Thoughtful regulation means little if it is not accompanied by meaningful consideration of how that regulation will be enforced. A lack of realism about enforcement threatens to undercut the authority of the regulatory bodies creating provisions and establishes unrealistic precedents for what will be achievable through regulation alone.
The levers of enforcement will change depending on whether provisions are aimed at domestic actors or platforms. In the case of the former, governments and political actors that are in office are increasingly complicit in or actively at fault for participation in the very behaviors that the regulatory actions outlined in this document seek to curb. In these instances, the ability to meaningfully enforce provisions will rely on the independence of enforcement bodies from the executive.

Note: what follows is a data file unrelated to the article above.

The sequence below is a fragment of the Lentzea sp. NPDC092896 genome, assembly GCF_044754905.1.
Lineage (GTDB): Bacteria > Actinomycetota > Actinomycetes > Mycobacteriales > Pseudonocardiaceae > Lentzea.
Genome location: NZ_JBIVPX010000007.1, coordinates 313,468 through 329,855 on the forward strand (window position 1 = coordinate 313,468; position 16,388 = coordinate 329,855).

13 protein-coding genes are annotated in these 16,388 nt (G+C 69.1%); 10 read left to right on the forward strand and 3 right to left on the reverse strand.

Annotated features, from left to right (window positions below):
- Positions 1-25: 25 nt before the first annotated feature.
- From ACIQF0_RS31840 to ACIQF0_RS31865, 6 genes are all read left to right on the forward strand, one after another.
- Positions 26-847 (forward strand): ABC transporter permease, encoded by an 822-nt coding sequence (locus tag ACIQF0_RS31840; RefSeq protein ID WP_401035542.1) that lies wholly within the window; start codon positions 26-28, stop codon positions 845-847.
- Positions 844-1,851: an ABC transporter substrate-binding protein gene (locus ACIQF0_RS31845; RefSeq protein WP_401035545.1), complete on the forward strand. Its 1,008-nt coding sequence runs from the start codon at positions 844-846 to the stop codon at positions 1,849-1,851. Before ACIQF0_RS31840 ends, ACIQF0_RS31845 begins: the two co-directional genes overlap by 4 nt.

The ability for an individual country to enforce provisions directed at foreign actors is very limited, which is one of the reasons why legal and regulatory approaches directed at foreign actors are not included in this section of the guidebook.